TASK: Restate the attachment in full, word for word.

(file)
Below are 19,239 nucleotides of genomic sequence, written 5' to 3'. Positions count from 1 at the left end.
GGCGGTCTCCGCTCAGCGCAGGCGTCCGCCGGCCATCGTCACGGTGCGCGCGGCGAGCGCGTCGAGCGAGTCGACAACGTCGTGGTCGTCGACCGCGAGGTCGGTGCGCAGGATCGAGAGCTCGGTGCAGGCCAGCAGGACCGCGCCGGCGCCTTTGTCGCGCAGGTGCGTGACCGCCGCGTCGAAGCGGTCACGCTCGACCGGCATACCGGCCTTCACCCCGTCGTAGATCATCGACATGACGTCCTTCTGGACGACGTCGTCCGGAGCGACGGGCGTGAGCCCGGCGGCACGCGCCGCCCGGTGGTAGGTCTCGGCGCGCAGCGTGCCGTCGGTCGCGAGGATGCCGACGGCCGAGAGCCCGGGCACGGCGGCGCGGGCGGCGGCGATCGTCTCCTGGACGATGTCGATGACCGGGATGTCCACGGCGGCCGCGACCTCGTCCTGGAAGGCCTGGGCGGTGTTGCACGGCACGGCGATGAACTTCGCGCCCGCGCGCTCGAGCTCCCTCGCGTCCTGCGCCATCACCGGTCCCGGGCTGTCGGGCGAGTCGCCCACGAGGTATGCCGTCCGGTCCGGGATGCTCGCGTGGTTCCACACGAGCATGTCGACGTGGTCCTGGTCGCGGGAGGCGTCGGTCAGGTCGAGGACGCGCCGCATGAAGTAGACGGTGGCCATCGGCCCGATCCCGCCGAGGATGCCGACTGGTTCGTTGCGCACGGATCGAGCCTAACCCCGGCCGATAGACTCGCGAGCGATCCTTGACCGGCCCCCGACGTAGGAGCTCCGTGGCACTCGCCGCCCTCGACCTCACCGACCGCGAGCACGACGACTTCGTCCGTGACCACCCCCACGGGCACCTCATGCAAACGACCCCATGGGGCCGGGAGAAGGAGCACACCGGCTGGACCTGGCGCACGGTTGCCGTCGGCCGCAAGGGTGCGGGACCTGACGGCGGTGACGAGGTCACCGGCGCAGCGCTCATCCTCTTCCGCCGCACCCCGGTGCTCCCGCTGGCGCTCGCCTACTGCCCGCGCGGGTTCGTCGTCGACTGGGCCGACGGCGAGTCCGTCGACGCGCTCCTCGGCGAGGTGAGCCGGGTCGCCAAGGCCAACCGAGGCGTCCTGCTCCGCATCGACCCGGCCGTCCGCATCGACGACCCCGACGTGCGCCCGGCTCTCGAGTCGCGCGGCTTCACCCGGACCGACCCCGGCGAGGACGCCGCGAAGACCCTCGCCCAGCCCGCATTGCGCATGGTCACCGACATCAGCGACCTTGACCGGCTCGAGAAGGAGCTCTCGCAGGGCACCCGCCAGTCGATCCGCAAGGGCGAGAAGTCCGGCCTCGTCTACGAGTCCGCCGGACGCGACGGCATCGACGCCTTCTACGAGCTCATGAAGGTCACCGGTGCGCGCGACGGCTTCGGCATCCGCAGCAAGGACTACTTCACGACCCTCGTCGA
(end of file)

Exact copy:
Below are 19,239 nucleotides of genomic sequence, written 5' to 3'. Positions count from 1 at the left end.
GGCGGTCTCCGCTCAGCGCAGGCGTCCGCCGGCCATCGTCACGGTGCGCGCGGCGAGCGCGTCGAGCGAGTCGACAACGTCGTGGTCGTCGACCGCGAGGTCGGTGCGCAGGATCGAGAGCTCGGTGCAGGCCAGCAGGACCGCGCCGGCGCCTTTGTCGCGCAGGTGCGTGACCGCCGCGTCGAAGCGGTCACGCTCGACCGGCATACCGGCCTTCACCCCGTCGTAGATCATCGACATGACGTCCTTCTGGACGACGTCGTCCGGAGCGACGGGCGTGAGCCCGGCGGCACGCGCCGCCCGGTGGTAGGTCTCGGCGCGCAGCGTGCCGTCGGTCGCGAGGATGCCGACGGCCGAGAGCCCGGGCACGGCGGCGCGGGCGGCGGCGATCGTCTCCTGGACGATGTCGATGACCGGGATGTCCACGGCGGCCGCGACCTCGTCCTGGAAGGCCTGGGCGGTGTTGCACGGCACGGCGATGAACTTCGCGCCCGCGCGCTCGAGCTCCCTCGCGTCCTGCGCCATCACCGGTCCCGGGCTGTCGGGCGAGTCGCCCACGAGGTATGCCGTCCGGTCCGGGATGCTCGCGTGGTTCCACACGAGCATGTCGACGTGGTCCTGGTCGCGGGAGGCGTCGGTCAGGTCGAGGACGCGCCGCATGAAGTAGACGGTGGCCATCGGCCCGATCCCGCCGAGGATGCCGACTGGTTCGTTGCGCACGGATCGAGCCTAACCCCGGCCGATAGACTCGCGAGCGATCCTTGACCGGCCCCCGACGTAGGAGCTCCGTGGCACTCGCCGCCCTCGACCTCACCGACCGCGAGCACGACGACTTCGTCCGTGACCACCCCCACGGGCACCTCATGCAAACGACCCCATGGGGCCGGGAGAAGGAGCACACCGGCTGGACCTGGCGCACGGTTGCCGTCGGCCGCAAGGGTGCGGGACCTGACGGCGGTGACGAGGTCACCGGCGCAGCGCTCATCCTCTTCCGCCGCACCCCGGTGCTCCCGCTGGCGCTCGCCTACTGCCCGCGCGGGTTCGTCGTCGACTGGGCCGACGGCGAGTCCGTCGACGCGCTCCTCGGCGAGGTGAGCCGGGTCGCCAAGGCCAACCGAGGCGTCCTGCTCCGCATCGACCCGGCCGTCCGCATCGACGACCCCGACGTGCGCCCGGCTCTCGAGTCGCGCGGCTTCACCCGGACCGACCCCGGCGAGGACGCCGCGAAGACCCTCGCCCAGCCCGCATTGCGCATGGTCACCGACATCAGCGACCTTGACCGGCTCGAGAAGGAGCTCTCGCAGGGCACCCGCCAGTCGATCCGCAAGGGCGAGAAGTCCGGCCTCGTCTACGAGTCCGCCGGACGCGACGGCATCGACGCCTTCTACGAGCTCATGAAGGTCACCGGTGCGCGCGACGGCTTCGGCATCCGCAGCAAGGACTACTTCACGACCCTCGTCGA